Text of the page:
Chairman of congressional panel probing last month's Amtrak crash said he knew of no equipment flaws that could have contributed to the derailment. Rough Cut (no reporter narration).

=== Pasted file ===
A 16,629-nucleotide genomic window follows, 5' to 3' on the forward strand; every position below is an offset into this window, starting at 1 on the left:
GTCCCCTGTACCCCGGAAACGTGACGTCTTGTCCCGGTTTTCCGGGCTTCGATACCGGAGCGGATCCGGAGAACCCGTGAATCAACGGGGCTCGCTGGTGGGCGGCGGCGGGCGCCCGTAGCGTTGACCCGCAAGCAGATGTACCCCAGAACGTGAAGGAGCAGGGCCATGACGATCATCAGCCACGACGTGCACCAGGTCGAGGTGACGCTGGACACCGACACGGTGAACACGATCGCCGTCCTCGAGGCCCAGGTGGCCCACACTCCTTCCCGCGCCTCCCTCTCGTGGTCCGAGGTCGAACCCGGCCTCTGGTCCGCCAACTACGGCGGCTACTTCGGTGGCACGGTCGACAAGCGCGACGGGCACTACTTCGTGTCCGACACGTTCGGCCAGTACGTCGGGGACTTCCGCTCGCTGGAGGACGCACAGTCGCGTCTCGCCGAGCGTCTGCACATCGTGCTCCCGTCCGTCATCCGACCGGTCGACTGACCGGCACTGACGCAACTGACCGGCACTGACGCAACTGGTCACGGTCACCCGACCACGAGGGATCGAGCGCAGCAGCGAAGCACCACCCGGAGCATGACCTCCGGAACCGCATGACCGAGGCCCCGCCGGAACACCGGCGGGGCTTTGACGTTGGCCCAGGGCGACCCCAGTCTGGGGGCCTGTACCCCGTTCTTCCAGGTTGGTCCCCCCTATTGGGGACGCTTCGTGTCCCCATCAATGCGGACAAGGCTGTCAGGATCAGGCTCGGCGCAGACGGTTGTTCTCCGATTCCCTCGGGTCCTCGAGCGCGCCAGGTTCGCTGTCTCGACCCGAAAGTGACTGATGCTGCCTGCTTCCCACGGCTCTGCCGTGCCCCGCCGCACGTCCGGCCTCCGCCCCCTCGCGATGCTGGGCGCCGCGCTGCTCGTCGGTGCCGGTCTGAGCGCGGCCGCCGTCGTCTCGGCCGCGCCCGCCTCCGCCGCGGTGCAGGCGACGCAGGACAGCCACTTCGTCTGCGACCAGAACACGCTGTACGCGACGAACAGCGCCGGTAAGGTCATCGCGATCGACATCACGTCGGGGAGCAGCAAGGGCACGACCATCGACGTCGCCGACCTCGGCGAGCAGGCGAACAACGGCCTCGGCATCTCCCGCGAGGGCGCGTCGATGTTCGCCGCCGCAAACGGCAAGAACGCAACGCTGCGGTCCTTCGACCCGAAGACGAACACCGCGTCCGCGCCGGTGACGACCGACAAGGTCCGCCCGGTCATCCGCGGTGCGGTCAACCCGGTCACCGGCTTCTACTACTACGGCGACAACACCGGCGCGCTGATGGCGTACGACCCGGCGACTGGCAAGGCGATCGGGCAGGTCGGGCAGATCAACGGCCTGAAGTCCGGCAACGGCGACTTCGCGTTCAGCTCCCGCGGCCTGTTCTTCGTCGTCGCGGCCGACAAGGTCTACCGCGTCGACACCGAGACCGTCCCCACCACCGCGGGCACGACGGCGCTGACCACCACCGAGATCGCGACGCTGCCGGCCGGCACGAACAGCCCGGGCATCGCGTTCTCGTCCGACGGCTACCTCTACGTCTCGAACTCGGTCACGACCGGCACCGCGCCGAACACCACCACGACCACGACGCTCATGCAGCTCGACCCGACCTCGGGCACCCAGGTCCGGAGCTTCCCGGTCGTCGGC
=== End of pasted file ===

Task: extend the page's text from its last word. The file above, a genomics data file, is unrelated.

ROUGH CUT (NO REPORTER NARRATION) STORY: The chairman of a congressional panel probing last month's deadly crash of an Amtrak train in Philadelphia on Tuesday (June 2) said he knew of no equipment flaws that could have contributed to the derailment. "We are not aware of any defects or issues identified to-date with respect to the track, locomotive or other infrastructure," said Representative Bill Shuster, a Republican, at the start of a hearing by the House Transportation and Infrastructure Committee. National Transportation Safety Board Chairman Christopher Hart testified at the hearing and laid out areas that are being investigated but said it's clear a sophisticated safety mechanism could have averted tragedy. "We will explore in this investigation include track, recorder, mechanical, signals, operations, human performance, survival factors and medical. Much work remains but there are a few facts I can report to you today. We we know that a properly installed and functional Positive Train Control or PTC would have prevented this accident. PTC is technology that is designed to prevent over speed derailments," Hart said. Joining him at the witness table was Amtrak President Joseph Boardman who said his company works hard to keep rails safe. "The Northeast corridor in particular has an excellent safety record and this accident is so shocking because it is so unexpected," Boardman said. On Monday (June 1), House Republican aides told reporters that federal investigators were looking into possible human factors in the May 12 accident that left eight people dead and around 200 injured. Federal officials say they do not yet know whether a "dead man" safety switch was operating before the derailment and criticized the industry for being slow to install the latest safety devices. The aides noted they did not yet know if investigators had settled on any theory for the cause of the crash. But if it was mechanical problems, the aides said, regulators likely would have acted by now by ordering checks of similar locomotives.